Work-life balance is a term used for the idea that you need time for both work and other aspects of life, whether those are family-related or personal interests. The saying goes that ‘all work and no play makes Jack a dull boy’.But work, or at least some kind of contributory effort, whether paid or voluntary, is often recognized as being important for personal satisfaction, so it seems likely that ‘all play’ would be dull too.
In the 1800s, during and following the industrial revolution, industrialists and unions alike agreed that workers needed a day off. This later became a two-day ‘weekend’. But in those days, ‘work’ was mostly manual, and once workers left the site, they also left their work behind. They were genuinely able to rest, away from work, without having to think about it or worry about what might be going on in their absence.
Times have changed dramatically
The phrase ‘work-life balance’ is rather more recent in origin. It was probably first used in the UK in the late 1970s, and in the US in the mid-1980s. It has, however, taken on a new meaning with the recent technological changes that have made it possible for workers to stay in touch 24 hours a day, seven days a week. Smartphones, remote working technology and the like have meant that, even on holiday, people find it hard to ‘switch off’ and genuinely rest, and the complaint is often that people are expected to be ‘on-call’ at all times, without being allowed to have a life outside work.
The Importance of Work-Life Balance
Broadly, Maslow says that people have needs, which have to be met in order. Before anything else can be considered, basic physiological needs such as food, water, and shelter must be provided. After that, people need to feel safe, and then to be loved and belong to a group.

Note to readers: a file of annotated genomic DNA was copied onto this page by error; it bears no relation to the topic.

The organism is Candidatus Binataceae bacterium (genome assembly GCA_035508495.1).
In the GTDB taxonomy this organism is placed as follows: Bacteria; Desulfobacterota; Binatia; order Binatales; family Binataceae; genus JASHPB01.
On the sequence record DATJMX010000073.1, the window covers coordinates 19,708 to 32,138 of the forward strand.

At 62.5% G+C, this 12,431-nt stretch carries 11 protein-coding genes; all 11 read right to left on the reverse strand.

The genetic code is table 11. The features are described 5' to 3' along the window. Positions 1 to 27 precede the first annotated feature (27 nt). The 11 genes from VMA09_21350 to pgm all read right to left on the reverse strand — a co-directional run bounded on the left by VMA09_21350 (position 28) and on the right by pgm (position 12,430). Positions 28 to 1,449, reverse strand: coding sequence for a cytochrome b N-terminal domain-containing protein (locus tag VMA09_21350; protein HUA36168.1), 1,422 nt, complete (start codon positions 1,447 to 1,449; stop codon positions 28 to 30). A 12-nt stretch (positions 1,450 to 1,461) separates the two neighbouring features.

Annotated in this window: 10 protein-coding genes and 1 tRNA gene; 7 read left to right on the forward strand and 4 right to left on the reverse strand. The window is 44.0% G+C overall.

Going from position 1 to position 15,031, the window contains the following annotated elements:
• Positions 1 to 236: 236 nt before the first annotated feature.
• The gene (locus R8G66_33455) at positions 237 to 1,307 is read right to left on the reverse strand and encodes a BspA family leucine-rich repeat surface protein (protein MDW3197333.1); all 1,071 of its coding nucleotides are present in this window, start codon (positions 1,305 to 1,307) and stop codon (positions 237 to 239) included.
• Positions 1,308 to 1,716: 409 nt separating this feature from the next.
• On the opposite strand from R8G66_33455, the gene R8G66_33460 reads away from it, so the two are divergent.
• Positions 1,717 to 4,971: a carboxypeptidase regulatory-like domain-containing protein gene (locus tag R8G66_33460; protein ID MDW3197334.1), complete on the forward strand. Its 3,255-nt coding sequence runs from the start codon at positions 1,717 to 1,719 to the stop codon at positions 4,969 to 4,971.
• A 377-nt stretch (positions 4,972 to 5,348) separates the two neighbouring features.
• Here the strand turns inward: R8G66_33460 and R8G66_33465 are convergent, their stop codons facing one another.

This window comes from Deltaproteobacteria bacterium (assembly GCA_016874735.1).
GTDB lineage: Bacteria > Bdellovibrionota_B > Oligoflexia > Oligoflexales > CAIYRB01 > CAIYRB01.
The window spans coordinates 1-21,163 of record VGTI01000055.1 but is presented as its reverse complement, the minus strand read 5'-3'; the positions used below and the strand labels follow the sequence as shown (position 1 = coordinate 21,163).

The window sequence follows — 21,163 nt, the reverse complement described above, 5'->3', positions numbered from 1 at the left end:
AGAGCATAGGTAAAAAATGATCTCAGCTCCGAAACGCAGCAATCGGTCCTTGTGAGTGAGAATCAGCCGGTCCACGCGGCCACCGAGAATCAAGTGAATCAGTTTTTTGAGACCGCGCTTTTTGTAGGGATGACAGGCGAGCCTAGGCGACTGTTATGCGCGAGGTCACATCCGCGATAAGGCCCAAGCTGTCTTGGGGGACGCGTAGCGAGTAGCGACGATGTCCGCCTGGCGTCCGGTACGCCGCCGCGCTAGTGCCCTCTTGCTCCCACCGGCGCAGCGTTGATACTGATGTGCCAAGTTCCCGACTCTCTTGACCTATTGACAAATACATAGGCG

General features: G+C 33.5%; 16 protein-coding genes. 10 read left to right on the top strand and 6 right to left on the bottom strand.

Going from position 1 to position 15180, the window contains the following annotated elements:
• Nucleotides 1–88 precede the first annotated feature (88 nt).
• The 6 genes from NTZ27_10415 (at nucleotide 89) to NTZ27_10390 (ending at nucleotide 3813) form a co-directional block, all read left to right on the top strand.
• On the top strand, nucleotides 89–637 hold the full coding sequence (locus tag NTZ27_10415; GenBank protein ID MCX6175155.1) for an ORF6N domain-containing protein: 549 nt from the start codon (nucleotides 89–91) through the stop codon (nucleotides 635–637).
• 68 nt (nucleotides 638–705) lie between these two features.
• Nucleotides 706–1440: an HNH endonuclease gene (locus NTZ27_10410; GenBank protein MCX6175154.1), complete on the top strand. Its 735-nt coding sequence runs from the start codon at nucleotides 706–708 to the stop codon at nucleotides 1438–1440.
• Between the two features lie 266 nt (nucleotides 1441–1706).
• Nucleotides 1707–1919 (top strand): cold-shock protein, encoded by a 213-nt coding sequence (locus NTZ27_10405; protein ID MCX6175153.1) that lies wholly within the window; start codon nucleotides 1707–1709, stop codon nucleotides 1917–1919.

In short, work-life balance is the state of equilibrium where a person equally prioritizes the demands of one’s career and the demands of one’s personal life. Some of the common reasons that lead to a poor work-life balance include:
- Increased responsibilities at work
- Working longer hours
- Increased responsibilities at home
- Having children
A good work-life balance, has numerous positive effects, including less stress, a lower risk of burnout and a greater sense of well-being. This not only benefits employees but employers, too. “Employers who are committed to providing environments that support work-life balance for their employees can save on costs, experience fewer cases of absenteeism, and enjoy a more loyal and productive workforce”. Employers that offer options as telecommuting or flexible work schedules can help employees have a better work-life balance.
When creating a schedule that works for you, think about the best way to achieve balance at work and in your personal life. That work-life balance is less about dividing the hours in your day evenly between work and personal life and, instead, is more about having the flexibility to get things done in your professional life while still having time and energy to enjoy your personal life. There may be some days where you work long hours so you have time later in the week to enjoy other activities.